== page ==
There are many tales of financial woe to emerge from our economic meltdown, but few are more bizarre than the developer who bilked NHL players out of millions of dollars—only to lavish it on ex-baseball players?
Las Vegas golf-course developer, Ken Jowdy, is accused of taking more than $25 million from investors to build a resort in Mexico, only instead of actually building anything, they guy just spent the money on parties for him and his friends. Oh, and his friends are Joe Morgan, Roger Clemens, Reggie Jackson and Pete Rose.
The losers in this scenario included many ex-Rangers, Islanders and Devils including Bryan Berard, Michael Peca, Mattias Norstrom, Chris Simon, Steve Rucchin, and Rem Murray, and current Cup carrier Sergei Gonchar. The winners? The friends who got six-figure no-show construction jobs and anyone who likes to stick stuff in Roger Clemens' ass. According to the lawsuit, Jowdy gave Brian McNamee a job as a personal trainer and put "a Clemens gal pal named Adrian Moore, described as a 'regular party attendee who was close to Clemens,' on his payroll 'as a personal favor'" to the Rocket. (That's New York Post-speak for "they were doing it.")
Other winners included the "porn stars, escorts, strippers [and] party girls" who were flown for the lavish "bacchanalian revelry" that Jowdy used to woo his baseball party pals. The hockey goons weren't invited.
From one angle it makes sense: If you want to throw crazy sex parties to impress your famous "friends," you can't be stealing from those friends. So you have to target a different group of gullible millionaires to finance your orgies with the first group. On the other hand, if you're going to steal money from rich athletes, why would you go after NHL players? You don't see jewel thieves breaking into trailer parks, do you?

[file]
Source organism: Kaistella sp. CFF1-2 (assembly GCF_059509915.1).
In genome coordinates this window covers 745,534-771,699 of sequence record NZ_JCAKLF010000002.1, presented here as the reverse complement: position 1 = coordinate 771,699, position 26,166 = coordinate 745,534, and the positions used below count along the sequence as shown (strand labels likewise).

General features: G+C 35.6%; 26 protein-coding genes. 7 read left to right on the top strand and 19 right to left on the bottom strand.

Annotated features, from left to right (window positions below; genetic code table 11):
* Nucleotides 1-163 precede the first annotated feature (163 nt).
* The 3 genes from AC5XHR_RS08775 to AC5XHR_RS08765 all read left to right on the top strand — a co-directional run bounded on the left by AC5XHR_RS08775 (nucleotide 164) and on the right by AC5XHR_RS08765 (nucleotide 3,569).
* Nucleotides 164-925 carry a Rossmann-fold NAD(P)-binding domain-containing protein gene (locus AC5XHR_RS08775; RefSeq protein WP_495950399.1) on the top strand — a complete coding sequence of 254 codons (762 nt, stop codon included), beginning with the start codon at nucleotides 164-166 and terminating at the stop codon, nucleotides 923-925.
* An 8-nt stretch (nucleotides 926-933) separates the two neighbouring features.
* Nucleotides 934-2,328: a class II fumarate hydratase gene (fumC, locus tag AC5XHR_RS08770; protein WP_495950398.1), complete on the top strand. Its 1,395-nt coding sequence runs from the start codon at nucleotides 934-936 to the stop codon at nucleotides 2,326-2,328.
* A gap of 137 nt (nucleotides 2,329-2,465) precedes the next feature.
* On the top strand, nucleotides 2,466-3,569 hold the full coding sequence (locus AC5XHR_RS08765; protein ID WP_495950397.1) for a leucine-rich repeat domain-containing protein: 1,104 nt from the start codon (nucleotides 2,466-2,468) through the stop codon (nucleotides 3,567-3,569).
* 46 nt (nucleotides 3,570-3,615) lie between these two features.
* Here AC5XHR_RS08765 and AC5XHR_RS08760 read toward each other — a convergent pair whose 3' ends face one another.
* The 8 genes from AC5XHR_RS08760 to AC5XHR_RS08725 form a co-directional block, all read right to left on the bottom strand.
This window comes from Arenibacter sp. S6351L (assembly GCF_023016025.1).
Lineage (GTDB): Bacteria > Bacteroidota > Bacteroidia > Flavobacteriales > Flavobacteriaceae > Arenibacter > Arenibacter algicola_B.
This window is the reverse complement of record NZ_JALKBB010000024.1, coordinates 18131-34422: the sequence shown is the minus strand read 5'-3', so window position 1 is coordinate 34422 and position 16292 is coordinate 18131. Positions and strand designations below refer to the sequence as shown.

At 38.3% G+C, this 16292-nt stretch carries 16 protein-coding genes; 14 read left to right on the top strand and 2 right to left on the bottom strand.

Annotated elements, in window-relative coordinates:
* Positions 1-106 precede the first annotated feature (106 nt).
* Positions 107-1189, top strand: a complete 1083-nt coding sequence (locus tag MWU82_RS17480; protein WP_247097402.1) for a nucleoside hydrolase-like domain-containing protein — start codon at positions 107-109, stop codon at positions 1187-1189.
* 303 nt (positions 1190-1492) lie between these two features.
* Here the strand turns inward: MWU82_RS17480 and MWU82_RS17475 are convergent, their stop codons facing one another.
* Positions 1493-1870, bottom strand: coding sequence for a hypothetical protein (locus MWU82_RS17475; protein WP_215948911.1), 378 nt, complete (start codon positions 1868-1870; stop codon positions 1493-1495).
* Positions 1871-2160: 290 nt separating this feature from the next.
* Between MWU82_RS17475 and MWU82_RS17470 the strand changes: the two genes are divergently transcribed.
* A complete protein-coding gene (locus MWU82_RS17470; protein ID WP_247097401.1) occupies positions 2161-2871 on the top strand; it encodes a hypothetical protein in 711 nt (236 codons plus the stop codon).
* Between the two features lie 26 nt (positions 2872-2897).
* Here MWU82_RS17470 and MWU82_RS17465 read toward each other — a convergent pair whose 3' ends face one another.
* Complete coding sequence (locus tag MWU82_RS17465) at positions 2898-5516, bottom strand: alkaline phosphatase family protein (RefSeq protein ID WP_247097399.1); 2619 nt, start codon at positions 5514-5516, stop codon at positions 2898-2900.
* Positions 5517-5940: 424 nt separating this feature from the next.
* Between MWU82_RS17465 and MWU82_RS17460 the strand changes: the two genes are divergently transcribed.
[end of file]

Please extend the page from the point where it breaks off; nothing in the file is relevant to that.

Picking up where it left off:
Plus, why would anyone want to impress Joe Morgan? (For the record, Joe says: "It's unethical to use my name when I never went to any of those parties, nor was I involved in any other activities." (His name came up in the lawsuit, but so noted.)
According to the filings, Jowdy lavished attention on the baseball players "under the guise that these individuals would eventually purchase real estate" in the planned resorts, called Diamante Del Mar and Diamante Cabo San Lucas. But, the ex-major leaguers never expressed any interest, according to the suit.
Specifically, the suit states, "Clemens and even his wife were vocal and adamant that they would never purchase" the property.
"Nevertheless, Jowdy continued to provide - and these individuals all continued to accept - gratuitous, extravagant private air travel, five-star hotel accommodations, luxury home rentals, unlimited food and beverage expenses, golf tournaments and lavish parties several times a year over a three-year period," the suits allege.
Baseball players: "We may not like you, but we'll take your free stuff."